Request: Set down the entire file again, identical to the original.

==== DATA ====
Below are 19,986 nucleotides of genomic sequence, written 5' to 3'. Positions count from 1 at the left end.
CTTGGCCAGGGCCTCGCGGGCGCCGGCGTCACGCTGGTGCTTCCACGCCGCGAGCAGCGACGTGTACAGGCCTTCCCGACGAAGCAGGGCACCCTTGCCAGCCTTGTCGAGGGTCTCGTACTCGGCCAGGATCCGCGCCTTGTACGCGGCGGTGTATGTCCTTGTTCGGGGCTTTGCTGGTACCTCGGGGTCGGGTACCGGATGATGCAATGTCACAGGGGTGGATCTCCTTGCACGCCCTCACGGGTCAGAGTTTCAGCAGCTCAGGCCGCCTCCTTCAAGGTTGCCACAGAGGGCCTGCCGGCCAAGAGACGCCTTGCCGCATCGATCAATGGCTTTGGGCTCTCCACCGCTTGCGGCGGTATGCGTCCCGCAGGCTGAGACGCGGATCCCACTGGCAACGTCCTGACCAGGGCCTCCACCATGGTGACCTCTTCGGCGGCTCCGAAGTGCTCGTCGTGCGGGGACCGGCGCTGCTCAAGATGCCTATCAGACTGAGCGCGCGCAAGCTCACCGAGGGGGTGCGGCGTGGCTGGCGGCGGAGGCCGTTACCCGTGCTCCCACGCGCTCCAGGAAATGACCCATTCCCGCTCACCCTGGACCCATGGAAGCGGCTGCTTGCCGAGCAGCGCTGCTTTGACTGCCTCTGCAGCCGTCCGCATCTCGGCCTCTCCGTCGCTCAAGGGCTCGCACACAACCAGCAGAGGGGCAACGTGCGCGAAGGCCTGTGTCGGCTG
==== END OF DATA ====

Below are 19,986 nucleotides of genomic sequence, written 5' to 3'. Positions count from 1 at the left end.
CTTGGCCAGGGCCTCGCGGGCGCCGGCGTCACGCTGGTGCTTCCACGCCGCGAGCAGCGACGTGTACAGGCCTTCCCGACGAAGCAGGGCACCCTTGCCAGCCTTGTCGAGGGTCTCGTACTCGGCCAGGATCCGCGCCTTGTACGCGGCGGTGTATGTCCTTGTTCGGGGCTTTGCTGGTACCTCGGGGTCGGGTACCGGATGATGCAATGTCACAGGGGTGGATCTCCTTGCACGCCCTCACGGGTCAGAGTTTCAGCAGCTCAGGCCGCCTCCTTCAAGGTTGCCACAGAGGGCCTGCCGGCCAAGAGACGCCTTGCCGCATCGATCAATGGCTTTGGGCTCTCCACCGCTTGCGGCGGTATGCGTCCCGCAGGCTGAGACGCGGATCCCACTGGCAACGTCCTGACCAGGGCCTCCACCATGGTGACCTCTTCGGCGGCTCCGAAGTGCTCGTCGTGCGGGGACCGGCGCTGCTCAAGATGCCTATCAGACTGAGCGCGCGCAAGCTCACCGAGGGGGTGCGGCGTGGCTGGCGGCGGAGGCCGTTACCCGTGCTCCCACGCGCTCCAGGAAATGACCCATTCCCGCTCACCCTGGACCCATGGAAGCGGCTGCTTGCCGAGCAGCGCTGCTTTGACTGCCTCTGCAGCCGTCCGCATCTCGGCCTCTCCGTCGCTCAAGGGCTCGCACACAACCAGCAGAGGGGCAACGTGCGCGAAGGCCTGTGTCGGCTG